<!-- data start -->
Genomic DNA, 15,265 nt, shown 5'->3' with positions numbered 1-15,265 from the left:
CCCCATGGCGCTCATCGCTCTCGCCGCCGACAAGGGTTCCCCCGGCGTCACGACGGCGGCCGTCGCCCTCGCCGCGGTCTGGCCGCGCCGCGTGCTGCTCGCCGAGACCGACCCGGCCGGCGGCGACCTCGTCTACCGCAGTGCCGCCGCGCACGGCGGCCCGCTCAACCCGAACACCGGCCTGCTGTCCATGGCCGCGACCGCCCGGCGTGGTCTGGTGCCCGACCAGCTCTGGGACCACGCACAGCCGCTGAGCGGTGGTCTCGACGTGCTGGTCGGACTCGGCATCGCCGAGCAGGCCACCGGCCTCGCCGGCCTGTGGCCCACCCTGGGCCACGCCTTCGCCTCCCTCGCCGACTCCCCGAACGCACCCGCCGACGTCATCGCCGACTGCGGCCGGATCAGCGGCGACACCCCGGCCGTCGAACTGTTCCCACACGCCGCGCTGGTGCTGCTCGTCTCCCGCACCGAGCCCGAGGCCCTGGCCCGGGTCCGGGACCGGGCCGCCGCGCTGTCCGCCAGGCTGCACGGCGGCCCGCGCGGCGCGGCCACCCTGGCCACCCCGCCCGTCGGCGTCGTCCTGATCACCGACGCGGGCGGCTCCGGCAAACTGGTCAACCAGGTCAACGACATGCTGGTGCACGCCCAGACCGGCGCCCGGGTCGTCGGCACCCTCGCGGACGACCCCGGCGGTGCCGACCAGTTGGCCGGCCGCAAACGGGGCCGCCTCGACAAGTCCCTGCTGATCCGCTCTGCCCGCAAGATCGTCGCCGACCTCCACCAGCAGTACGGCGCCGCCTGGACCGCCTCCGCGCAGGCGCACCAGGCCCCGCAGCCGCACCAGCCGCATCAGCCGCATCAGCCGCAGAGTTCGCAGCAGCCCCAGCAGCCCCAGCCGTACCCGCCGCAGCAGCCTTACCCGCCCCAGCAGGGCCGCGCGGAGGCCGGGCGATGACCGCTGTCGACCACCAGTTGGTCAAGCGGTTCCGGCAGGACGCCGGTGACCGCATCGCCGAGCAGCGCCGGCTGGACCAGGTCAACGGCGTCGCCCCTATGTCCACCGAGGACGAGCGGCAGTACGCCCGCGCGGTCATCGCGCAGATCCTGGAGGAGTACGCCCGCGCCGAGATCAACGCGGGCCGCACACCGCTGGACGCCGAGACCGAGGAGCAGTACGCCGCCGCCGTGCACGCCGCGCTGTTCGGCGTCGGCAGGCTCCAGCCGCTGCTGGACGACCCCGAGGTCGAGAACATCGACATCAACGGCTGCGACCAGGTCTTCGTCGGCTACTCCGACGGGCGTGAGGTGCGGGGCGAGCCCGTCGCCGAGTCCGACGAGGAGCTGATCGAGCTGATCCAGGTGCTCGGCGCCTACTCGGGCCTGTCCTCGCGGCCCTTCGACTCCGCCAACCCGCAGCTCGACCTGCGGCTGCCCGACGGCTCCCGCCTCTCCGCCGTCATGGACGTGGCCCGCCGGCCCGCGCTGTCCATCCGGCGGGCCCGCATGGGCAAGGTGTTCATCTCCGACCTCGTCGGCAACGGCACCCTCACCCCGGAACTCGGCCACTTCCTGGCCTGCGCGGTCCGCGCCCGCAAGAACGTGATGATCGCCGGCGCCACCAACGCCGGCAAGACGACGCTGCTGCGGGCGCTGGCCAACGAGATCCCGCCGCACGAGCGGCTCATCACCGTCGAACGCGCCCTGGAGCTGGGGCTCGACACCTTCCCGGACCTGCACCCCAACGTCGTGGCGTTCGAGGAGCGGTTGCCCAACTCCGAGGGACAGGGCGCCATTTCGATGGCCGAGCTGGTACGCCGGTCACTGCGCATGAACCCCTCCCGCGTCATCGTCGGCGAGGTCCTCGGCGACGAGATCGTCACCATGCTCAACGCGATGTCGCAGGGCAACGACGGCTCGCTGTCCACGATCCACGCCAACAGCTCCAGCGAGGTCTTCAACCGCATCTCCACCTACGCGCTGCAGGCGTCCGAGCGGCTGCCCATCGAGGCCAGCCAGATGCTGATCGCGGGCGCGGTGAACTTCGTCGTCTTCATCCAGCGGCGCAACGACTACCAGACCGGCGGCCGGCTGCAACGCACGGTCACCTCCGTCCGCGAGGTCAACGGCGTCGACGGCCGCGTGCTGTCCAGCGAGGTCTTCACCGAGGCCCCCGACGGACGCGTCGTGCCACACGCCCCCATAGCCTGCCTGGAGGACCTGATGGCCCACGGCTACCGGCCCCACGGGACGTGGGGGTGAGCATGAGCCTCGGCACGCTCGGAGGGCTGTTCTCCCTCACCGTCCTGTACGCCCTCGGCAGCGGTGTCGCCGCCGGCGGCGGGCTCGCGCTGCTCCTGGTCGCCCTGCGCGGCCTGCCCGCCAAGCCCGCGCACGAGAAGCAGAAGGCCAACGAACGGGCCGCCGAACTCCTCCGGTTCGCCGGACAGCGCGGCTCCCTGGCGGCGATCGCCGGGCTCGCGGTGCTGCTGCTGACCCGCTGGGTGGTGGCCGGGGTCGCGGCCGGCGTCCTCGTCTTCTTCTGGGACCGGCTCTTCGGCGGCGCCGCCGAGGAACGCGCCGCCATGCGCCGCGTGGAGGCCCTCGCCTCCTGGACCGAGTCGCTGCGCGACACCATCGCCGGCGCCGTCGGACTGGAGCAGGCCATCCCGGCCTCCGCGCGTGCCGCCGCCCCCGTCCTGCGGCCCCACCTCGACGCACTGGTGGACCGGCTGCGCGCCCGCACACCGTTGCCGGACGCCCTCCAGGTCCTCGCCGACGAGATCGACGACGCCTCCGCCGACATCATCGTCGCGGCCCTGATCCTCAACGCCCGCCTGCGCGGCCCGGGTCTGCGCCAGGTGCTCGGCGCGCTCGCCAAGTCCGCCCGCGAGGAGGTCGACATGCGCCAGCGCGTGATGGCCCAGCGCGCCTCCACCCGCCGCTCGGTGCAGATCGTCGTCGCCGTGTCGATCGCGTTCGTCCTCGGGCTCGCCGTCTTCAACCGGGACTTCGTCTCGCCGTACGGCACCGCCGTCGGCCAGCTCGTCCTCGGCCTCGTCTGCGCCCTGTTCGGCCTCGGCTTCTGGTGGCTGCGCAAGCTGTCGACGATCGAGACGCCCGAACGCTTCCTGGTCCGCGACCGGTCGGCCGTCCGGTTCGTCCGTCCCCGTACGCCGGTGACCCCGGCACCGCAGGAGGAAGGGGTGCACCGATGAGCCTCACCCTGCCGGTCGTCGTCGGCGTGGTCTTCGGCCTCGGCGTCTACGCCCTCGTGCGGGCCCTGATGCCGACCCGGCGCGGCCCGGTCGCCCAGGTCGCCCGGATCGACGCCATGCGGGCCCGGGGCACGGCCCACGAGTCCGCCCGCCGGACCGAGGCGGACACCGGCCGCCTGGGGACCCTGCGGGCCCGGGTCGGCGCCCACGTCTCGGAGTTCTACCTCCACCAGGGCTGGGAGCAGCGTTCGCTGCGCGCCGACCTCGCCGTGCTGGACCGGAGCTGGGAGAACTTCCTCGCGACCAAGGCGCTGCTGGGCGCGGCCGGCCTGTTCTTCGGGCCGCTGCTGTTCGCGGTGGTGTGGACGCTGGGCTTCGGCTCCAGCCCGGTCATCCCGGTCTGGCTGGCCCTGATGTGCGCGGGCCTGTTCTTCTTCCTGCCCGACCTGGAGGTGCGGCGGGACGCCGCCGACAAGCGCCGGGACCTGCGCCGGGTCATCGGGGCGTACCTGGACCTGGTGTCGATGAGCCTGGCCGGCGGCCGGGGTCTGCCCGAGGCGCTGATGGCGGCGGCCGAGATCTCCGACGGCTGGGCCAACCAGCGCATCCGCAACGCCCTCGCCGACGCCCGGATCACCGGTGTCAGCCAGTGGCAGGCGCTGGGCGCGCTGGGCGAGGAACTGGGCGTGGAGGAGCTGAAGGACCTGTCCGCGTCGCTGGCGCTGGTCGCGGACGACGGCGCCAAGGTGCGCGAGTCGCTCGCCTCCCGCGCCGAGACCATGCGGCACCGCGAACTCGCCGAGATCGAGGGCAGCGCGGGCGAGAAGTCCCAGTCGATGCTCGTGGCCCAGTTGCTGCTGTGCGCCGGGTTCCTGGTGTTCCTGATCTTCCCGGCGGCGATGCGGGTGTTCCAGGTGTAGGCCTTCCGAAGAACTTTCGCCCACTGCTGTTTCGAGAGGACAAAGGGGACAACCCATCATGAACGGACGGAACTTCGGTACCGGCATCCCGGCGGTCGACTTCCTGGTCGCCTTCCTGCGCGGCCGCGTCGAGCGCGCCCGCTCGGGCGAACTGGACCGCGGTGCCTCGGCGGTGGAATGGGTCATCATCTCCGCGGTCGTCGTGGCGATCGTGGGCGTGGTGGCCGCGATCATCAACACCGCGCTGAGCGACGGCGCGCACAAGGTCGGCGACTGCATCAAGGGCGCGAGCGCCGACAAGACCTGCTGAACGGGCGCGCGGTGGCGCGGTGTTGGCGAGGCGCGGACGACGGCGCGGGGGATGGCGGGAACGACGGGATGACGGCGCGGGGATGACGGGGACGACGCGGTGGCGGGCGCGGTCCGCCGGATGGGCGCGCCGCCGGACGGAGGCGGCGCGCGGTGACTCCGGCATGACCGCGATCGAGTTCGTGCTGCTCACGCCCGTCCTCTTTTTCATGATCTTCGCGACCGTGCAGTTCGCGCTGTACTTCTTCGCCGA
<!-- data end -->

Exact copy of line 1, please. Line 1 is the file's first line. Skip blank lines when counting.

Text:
Genomic DNA, 15,265 nt, shown 5'->3' with positions numbered 1-15,265 from the left: